Here in Japan, the Shinetsu Trail offers even beginner hikers the chance to get a taste of “thru-hiking” a designated trail from end-to-end.
The Shinetsu Trail is an 80-kilometer trail that stretches from Mt. Madarao to Mt. Amamizu along a ridge separating Nagano and Niigata prefectures. Modeled after the Appalachian Trail in the United States, it’s one of the rare “long trails” in Japan designed for multi-day trekking and not peak- bagging. There are no fancy mountain huts along the trail and not a lot of elevation (the tallest peak is Mt. Madarao at 1,382 meters) or elevation change. Instead, the mellow, well-maintained trail takes you through beautiful beech and cedar forests and crosses many historic mountain passes.
To make completing a thru-hike of the trail accessible to more people, local minshuku in the ski towns of Madarao and Togari Onsen provide accommodation for hikers on the Shinetsu Trail and can shuttle you to and from the appropriate trailheads each day. For those looking for a more traditional long trail experience, there are six designated tent sites along the trail as well.
Because I was using the Shinetsu Trail as a practice hike for my John Muir Trail thru-hike attempt this autumn, I planned the hike as a five-day, four-night tent camping trip.
In late June, my hiking partner Genna Rowe and I took the Hokuriku Shinkansen from Tokyo to Iiyama Station and caught a taxi to the Chiroru trailhead near the main lift ticket office for Madarao Kogen Ski Resort. After a steep climb directly up the ski slope to the summit of Mt. Madarao, we were officially on the Shinetsu Trail.
The first day of the hike covered Madarao Kogen, which offers views of Mt. Myoko and Lake Nojiri, and takes you through beech forests and alpine marshes. The first tent site on the trail is at idyllic Akaike Pond. We spent our first night on the trail there. Completely sheltered from light pollution, the stars were extremely bright and appearing to hang low above our campsite.
The next day, we needed to hike more than twenty kilometers (12.4 miles) to the next designated campsite. Neither of us had ever hiked that far before in one day, so we were a bit intimidated. Fortunately, the trail predominately followed an old trading route graded for horses and ox carts, so it was easy walking.
Just past Tomikura Gap, the trail opened up to sweeping views of the Iiyama Valley. It was here that famed warlord Uesugi Kenshin, daimyo of Echigo Province (present day Niigata), set up camp to battle his rival, Takeda Shingen, who had conquered Shinshu (present day Nagano) during the Sengoku Period (1467-1603), known as the Age of Warring States. Unfortunately, that meant we had little or no shade on a hot, sunny day. We were grateful that our second campsite was also next to a beautiful pond (Katsura Ike) and we promptly jumped in for a brief swim to cool off.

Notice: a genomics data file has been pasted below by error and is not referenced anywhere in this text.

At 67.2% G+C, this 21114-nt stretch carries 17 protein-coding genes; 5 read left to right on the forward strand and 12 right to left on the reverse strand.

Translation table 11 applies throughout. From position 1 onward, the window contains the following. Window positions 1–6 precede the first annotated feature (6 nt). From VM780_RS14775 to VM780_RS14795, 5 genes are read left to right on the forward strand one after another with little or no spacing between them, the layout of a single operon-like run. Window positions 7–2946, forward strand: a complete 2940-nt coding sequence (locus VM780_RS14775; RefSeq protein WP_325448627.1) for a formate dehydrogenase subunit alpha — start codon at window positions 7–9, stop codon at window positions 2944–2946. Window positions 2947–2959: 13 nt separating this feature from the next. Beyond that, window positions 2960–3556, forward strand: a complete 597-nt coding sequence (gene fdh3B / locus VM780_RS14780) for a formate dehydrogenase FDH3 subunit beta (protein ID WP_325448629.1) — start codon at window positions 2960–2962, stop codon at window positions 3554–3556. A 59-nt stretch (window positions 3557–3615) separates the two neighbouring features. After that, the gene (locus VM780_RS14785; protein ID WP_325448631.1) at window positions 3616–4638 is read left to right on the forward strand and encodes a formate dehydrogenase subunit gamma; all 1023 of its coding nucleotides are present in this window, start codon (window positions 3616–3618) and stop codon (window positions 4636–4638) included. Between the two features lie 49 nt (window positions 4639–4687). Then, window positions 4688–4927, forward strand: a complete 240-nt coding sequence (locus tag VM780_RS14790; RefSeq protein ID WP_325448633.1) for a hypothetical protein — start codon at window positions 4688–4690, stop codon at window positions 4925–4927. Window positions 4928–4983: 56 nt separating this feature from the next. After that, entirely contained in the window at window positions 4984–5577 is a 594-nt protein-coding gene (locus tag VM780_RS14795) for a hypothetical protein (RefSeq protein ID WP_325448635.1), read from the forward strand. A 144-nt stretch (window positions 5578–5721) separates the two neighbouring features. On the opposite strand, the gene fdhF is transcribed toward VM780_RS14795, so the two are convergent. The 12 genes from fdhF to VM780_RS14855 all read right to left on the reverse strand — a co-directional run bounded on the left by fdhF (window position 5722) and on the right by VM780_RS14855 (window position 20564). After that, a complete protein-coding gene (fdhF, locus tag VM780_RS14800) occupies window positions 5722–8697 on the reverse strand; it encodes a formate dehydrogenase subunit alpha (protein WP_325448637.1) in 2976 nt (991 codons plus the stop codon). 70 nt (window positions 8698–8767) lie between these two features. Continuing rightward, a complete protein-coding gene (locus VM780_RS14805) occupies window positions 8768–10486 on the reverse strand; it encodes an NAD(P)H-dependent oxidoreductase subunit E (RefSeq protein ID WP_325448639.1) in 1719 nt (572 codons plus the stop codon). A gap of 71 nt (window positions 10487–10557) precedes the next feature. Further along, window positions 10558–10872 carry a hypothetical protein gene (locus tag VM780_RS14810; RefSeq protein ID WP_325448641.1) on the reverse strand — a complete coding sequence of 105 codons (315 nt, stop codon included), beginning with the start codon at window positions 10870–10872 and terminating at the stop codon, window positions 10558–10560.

Our third day on the trail was the first time I’d really hiked in the rain. My rain jacket wetted out almost immediately and turned into a sauna suit. The first 3.5 km. of the trail after Katsura Ike was a tough uphill climb to the top of Togari Onsen Ski Resort where we took shelter under one of the ski lifts. After the rain stopped, we were on a narrow knife ridge still windy from the storm. The clouds lifted first on the Nagano side, Chikuma River shining in the valley below, and then, on the Niigata side, with a clear view all the way to Naoetsu Port on the Sea of Japan. The dramatic views of the retreating storm clouds, verdant green valleys and the deep blue Sea of Japan made me thankful it had rained.
As we walked north, despite decreasing elevation, we seemed to be walking back into springtime, and on the fourth day we began to see small snow patches still melting into ponds, teaming with frog eggs and other larvae. While the Asian skunk cabbage (the unfortunate English name of the beautiful Mizubasho) was still beautifully blooming at Nonomi Ike when we camped there, recent snowmelt meant we were attacked by swarms of biting flies.
On the last day of our hike the incessant flies necessitated learning to break camp really quickly. We didn’t even have time to make coffee, so we took a coffee break at a sunny clearing overlooking Niigata where the trail hooks 90 degrees to the right. Later, we found out that our choice of co ee break spot is the northernmost point of Nagano Prefecture. Unable to stop hiking for long without being bitten, we reached the top of Mt. Amamizu, the official endpoint of the Shinetsu Trail, earlier than planned at only 10 a.m. Following the hike, we chilled at Daigonji Farm Campground, cured our itchy fly bites at Matsunoyama Onsen, one of the “Three Famous Medicated Onsen” in Japan and eventually returned to Tokyo via Echigo-Yuzawa Station.
The Shinetsu Trail is refreshingly undeveloped. We had each campsite to ourselves. The trail crosses numerous roads and civilization is not far away, but for the entire 80 kilometers there are no visitor centers, shops or other manned infrastructure. After a couple days, we really had the feeling of being on trail. It’s a great trail for a beginner long-distance trek. If you are looking for a fall hike, the prime season for hiking the Shinetsu Trail must be autumn. There were so many varieties of Japanese maple lining the trail that it must amazing to experience during peak season.
More information about the Shinestu Trail can be found at the Shinetsu Trail Club website at www.s-trail.net.
Tina Shang is a recovering lawyer who has given up climbing the corporate ladder for pursuing her passion of ascending mountains in Japan, Taiwan and overseas. She's currently dragging her backpack along the John Muir Trail, which she hopes to complete before the snow ies this fall in the Range of Light. This winter, you’ll find her in Nozawa Onsen where she works at The Schneider Hotel when not riding powder.